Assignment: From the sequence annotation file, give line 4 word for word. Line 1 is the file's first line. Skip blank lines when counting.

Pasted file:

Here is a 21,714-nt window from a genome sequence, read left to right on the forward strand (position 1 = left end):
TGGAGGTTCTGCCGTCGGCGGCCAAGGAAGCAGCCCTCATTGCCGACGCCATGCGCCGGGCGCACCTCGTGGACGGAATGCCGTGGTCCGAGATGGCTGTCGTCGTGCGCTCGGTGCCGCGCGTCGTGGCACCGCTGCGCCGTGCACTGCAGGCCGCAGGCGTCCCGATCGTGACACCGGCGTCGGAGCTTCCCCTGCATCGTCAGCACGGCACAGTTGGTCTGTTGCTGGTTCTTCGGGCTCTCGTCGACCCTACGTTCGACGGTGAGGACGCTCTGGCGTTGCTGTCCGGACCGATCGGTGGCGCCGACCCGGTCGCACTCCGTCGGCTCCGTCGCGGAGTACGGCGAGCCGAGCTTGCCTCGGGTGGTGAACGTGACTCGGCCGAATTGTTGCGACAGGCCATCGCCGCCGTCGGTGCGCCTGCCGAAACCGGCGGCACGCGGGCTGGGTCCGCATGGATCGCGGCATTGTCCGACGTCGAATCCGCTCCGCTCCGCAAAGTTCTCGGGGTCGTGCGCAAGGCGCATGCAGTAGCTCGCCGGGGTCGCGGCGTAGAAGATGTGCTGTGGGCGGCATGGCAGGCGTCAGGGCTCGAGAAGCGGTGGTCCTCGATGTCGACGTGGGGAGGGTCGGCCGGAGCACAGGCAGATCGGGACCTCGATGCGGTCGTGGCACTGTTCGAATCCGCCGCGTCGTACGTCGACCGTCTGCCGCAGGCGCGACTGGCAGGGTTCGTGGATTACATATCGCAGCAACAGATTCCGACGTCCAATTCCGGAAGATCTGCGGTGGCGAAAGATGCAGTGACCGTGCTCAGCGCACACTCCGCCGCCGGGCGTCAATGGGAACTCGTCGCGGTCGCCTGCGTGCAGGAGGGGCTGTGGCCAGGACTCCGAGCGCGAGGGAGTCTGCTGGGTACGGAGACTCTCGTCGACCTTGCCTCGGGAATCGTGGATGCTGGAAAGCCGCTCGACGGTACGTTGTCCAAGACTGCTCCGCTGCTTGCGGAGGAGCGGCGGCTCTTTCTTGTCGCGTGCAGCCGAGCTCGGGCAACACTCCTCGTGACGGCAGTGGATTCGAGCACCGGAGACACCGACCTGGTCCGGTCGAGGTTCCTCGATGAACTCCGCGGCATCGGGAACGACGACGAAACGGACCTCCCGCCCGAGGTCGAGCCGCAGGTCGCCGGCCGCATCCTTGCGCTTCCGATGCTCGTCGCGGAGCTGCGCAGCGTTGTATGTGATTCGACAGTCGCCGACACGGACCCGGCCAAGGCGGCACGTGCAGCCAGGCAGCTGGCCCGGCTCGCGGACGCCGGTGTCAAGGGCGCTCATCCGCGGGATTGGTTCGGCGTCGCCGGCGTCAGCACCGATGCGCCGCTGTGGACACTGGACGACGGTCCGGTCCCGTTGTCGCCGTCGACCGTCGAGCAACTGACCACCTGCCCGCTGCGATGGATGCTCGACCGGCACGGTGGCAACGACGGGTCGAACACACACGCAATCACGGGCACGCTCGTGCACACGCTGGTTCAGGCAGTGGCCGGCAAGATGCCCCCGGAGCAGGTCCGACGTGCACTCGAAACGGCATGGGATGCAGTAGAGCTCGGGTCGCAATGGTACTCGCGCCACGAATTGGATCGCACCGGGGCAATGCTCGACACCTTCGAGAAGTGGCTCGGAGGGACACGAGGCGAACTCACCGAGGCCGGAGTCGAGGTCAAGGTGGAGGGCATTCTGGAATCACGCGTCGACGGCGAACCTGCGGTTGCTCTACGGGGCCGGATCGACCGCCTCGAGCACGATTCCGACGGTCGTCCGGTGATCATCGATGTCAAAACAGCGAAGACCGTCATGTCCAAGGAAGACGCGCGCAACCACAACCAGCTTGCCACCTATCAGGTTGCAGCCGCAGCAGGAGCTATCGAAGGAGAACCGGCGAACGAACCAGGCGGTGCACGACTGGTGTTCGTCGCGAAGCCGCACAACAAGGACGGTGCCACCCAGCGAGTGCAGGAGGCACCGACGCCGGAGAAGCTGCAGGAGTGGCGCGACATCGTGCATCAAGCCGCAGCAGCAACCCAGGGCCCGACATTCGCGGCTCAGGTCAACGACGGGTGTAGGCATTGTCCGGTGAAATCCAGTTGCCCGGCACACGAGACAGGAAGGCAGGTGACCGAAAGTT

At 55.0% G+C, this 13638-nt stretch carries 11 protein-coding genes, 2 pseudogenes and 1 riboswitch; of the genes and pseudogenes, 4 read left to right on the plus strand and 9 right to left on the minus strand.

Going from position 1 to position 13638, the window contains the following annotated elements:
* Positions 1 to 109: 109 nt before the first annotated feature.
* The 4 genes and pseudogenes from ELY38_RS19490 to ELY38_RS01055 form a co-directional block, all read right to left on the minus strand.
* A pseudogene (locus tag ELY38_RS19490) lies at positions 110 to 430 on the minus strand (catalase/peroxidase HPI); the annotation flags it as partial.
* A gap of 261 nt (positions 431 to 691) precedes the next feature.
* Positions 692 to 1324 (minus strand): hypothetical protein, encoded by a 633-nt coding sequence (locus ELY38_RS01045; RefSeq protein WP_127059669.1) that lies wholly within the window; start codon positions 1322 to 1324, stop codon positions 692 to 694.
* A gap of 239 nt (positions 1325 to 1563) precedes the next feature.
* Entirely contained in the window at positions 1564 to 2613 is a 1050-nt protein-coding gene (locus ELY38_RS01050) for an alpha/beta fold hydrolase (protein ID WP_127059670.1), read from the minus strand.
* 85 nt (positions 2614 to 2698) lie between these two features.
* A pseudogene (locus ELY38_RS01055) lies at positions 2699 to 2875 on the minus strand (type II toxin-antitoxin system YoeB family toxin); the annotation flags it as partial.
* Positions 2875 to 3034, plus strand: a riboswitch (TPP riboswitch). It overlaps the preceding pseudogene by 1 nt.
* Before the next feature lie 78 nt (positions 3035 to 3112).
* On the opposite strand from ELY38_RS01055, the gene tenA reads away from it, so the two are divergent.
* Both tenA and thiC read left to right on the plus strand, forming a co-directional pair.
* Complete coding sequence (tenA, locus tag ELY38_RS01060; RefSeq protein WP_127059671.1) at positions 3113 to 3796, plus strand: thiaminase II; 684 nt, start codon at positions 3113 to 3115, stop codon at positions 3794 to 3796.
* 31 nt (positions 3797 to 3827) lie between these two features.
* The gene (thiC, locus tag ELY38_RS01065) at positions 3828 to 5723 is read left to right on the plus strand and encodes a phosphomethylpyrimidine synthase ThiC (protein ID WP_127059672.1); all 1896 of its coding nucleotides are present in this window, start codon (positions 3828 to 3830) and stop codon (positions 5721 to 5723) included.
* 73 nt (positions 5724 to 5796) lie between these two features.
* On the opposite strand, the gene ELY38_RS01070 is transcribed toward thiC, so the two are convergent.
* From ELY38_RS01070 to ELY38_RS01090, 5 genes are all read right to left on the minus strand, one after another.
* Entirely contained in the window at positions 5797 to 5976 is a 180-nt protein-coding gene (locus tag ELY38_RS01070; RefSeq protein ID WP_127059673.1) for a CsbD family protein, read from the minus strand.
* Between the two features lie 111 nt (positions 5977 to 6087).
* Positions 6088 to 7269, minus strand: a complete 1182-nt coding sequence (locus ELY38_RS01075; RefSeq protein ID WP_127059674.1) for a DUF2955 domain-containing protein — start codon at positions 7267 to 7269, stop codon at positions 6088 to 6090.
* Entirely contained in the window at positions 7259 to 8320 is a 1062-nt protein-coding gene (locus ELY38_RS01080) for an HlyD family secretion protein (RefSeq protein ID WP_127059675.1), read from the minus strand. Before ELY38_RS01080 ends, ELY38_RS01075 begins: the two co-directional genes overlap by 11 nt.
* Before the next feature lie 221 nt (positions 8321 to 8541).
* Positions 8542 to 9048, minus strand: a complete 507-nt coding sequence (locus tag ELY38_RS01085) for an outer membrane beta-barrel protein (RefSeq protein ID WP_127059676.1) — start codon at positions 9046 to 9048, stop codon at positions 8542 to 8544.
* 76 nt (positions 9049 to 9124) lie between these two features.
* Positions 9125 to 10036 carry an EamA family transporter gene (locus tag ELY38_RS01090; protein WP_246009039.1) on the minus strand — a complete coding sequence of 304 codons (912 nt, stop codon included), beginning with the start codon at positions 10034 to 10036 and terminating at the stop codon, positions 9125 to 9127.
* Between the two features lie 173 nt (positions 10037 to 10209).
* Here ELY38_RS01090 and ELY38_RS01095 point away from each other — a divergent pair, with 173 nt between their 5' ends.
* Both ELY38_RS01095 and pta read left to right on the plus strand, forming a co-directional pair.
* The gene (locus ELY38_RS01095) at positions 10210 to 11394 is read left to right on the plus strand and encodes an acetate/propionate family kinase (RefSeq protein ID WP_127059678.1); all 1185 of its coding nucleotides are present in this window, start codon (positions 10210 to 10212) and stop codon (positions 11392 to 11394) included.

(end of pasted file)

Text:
Going from position 1 to position 13638, the window contains the following annotated elements: